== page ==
Fadlullah immediately lost all manner of relish for the conversation of other men, and, as he was every day more and more satisfied of the abilities of this stranger, offered him the first posts in lois kingdom.
The young dervis, after having thanked him with a very singular modesty, desired to be excused, as having made a vow never to accept of any employment; and preferring a free and independent state of life to all other conditions.
• The king was infinitely charmed with so great an example of moderation, and, though he could not get him to engage in a life of business, made him however his chief companion and first favourite.
• As they were one day hunting together, and happened to be separated from the rest of the company, the dervis entertained Fadlallah with an account of his travels and adventures. After having related to him several curiosities which he had seen in the Indies, 'It was in this place,' says he, “that I contracted an acquaintance with an old brachman, who was skilled in the most hidden powers of nature: he died within my arms, and with his parting breath communicated to me one of the inost valuable of his secrets, on condition I should never reveal it to any man.' The king, immediately reflecting on his young favourite's having refused the late offers of greatness he had made hin, told him, he presumed it was the power of making gold.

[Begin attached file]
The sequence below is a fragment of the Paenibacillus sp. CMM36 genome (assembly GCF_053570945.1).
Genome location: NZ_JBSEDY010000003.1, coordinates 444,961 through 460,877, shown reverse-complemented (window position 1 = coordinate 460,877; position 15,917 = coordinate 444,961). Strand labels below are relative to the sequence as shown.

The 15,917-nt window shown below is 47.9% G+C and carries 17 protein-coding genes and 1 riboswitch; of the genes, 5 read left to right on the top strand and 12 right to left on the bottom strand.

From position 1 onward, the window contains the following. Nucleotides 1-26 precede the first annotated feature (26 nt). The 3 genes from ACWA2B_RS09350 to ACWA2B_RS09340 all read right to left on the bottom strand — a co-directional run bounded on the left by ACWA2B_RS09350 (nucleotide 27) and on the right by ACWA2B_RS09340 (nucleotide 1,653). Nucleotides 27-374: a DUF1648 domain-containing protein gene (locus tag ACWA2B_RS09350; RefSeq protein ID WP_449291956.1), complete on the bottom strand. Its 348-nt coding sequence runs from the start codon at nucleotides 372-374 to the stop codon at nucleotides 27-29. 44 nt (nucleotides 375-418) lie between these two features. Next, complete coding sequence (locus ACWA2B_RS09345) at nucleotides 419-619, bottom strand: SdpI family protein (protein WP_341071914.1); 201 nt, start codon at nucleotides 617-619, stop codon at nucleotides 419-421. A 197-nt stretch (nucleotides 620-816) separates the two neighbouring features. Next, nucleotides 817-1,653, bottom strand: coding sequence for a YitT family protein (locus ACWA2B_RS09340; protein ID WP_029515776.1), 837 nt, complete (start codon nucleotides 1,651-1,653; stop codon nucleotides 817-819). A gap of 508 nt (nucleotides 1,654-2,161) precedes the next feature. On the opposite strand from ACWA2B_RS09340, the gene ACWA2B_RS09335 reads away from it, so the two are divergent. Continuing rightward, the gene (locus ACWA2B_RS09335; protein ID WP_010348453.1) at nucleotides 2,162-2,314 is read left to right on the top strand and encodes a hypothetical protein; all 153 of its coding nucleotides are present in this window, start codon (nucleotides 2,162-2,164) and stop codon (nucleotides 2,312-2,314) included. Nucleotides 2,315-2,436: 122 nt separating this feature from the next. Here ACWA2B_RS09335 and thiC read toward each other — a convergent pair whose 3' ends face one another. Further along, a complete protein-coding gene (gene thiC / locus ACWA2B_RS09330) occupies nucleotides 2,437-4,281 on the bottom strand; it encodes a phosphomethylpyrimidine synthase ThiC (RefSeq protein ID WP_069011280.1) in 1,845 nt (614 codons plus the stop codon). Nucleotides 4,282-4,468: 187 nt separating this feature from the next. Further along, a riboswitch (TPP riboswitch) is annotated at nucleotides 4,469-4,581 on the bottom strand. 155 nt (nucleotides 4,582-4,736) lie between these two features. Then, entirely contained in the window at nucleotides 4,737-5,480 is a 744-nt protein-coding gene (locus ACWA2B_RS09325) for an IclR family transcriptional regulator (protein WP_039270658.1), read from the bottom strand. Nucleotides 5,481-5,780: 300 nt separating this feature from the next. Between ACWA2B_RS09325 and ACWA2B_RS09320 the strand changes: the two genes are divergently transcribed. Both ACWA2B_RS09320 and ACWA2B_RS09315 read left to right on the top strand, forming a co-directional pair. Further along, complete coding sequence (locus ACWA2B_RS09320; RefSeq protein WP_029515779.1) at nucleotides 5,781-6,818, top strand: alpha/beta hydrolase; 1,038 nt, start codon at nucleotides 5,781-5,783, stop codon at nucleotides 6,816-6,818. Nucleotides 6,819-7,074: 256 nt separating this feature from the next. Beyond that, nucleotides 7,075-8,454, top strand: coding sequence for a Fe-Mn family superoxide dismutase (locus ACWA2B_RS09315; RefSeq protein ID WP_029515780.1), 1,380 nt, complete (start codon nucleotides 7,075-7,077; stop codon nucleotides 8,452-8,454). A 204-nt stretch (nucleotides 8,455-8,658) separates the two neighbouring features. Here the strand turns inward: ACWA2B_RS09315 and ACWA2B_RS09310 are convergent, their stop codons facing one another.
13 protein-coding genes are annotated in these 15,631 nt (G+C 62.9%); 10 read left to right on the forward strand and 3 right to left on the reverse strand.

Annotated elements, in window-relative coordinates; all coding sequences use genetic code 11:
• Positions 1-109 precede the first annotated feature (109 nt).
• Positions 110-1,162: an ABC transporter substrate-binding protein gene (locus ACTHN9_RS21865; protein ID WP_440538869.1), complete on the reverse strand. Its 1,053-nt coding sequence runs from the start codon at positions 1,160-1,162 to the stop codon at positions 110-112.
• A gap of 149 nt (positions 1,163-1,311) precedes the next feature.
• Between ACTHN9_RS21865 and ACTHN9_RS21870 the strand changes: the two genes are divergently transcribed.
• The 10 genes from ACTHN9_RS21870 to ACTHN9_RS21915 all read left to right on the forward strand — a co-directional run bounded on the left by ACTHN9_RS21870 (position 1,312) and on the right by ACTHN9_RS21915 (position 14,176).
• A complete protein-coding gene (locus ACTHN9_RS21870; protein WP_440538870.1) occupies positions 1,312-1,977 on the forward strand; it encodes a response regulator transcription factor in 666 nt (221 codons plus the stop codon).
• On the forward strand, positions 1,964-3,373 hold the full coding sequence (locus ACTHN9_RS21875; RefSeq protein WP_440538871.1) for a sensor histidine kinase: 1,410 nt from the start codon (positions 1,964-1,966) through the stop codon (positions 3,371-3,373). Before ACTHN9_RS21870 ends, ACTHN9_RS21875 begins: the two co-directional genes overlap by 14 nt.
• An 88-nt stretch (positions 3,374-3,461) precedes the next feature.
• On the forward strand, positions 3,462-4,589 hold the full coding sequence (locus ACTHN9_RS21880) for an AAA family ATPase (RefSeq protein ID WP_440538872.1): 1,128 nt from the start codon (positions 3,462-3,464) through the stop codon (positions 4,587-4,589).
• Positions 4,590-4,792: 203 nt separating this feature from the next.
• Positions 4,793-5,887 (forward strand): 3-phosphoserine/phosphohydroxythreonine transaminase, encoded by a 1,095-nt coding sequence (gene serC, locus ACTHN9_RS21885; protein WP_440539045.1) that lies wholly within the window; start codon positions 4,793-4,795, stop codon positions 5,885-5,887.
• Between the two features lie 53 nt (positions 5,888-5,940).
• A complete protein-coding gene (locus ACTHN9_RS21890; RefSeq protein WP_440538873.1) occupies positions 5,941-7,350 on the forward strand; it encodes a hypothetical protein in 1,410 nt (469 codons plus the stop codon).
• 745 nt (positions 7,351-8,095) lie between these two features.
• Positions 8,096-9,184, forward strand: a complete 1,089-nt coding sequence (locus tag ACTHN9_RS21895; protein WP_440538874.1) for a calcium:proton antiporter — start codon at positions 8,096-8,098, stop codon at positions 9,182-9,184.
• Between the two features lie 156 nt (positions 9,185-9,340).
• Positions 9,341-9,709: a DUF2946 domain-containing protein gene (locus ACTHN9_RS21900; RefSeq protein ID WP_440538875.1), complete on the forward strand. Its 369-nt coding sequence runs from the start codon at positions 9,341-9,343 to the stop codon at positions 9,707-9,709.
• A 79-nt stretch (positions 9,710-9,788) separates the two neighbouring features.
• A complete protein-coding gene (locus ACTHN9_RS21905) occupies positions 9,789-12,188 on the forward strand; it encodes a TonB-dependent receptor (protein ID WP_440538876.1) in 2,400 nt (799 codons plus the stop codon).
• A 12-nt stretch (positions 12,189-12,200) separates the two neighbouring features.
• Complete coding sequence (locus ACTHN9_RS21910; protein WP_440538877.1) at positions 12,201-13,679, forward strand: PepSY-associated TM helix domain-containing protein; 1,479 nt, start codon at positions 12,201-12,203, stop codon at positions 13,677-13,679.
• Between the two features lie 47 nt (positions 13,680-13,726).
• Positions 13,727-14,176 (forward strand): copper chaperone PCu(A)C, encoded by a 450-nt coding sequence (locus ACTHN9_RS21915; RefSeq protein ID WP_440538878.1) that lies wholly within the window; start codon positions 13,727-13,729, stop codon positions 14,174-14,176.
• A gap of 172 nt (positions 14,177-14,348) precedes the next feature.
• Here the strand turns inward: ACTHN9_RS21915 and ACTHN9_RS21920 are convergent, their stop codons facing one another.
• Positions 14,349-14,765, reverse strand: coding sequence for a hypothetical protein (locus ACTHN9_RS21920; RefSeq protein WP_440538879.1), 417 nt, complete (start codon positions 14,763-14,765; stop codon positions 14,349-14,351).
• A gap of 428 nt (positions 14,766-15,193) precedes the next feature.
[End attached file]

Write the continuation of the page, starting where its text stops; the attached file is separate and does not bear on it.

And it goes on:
No, sir,' says the dervis, it is somewhat more wonderful than that; it is the power of re-animating a dead body, by flinging my own soul into it.'
• While he was yet speaking, a doe came bounding by them; and the king, who had his bow ready, shol her through the heart; telling the dervis, that a fair opportunity now offered for hiin to show his art. The young man immediately left bis own body breathless on the ground, while at the same instant that of the doe was re-animated : she came to the king, fawned upon him, and, after having played several wanton